The overall fit and finish of the pistol tested was excellent, demonstrating the attention to important details that Magnum Research is known for. On the range, the 10-inch barreled .44 Mag. version provided quite a different shooting experience from the 6-inch barreled .50 AE version. Magnum Research recommends firing the .50 AE variant with a two-handed grip, since with or without a muzzle brake attached to the barrel, the felt recoil it produces is stout. One would expect the potent .44 Mag. would produce a reduced, but still memorable, level of felt recoil as well; however, the weight of the 10-inch barrel and lower pressure of the .44 Mag. cartridge bring the recoil down to a moderate level, not unlike that of a full-size steel-frame M1911.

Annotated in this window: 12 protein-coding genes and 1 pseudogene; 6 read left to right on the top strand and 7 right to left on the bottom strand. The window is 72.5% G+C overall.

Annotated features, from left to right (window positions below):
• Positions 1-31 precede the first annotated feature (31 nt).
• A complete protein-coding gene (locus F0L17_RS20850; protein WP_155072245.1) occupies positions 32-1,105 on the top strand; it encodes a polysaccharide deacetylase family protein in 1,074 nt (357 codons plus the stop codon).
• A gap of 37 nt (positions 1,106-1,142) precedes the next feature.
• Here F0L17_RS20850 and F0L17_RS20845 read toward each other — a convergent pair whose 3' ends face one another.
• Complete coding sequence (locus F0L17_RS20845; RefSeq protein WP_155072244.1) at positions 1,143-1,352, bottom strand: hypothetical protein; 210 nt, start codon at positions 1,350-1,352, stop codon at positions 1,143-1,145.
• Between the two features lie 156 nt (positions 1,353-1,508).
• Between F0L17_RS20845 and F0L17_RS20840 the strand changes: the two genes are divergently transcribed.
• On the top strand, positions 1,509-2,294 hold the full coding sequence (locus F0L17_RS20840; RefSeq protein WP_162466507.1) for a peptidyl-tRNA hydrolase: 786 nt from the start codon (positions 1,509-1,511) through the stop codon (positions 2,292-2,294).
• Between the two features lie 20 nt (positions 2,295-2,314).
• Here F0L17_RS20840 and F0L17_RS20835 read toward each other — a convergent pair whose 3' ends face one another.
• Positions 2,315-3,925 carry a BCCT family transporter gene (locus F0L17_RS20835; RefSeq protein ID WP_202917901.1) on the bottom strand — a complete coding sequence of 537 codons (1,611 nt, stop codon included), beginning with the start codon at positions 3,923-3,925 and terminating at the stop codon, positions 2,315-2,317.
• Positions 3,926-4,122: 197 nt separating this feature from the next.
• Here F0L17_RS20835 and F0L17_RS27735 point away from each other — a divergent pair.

Another advantage of choosing the .44 instead of the .50 is ammunition availability. The number of available factory-loaded .50 AE cartridges is quite limited, and they tend to be expensive. The .44 Mag. is a more plentiful, affordable, load. However, not all factory .44 Mag. rounds will function reliably in the pistol. Variations in overall cartridge length and bullet shape in .44 Mag. cartridges, which a revolver forgives, prevent some loads from fitting into the Desert Eagle’s magazine. Others will fit in the magazine, but may preclude proper feeding. It’s simply an ammunition fact that needs to be considered.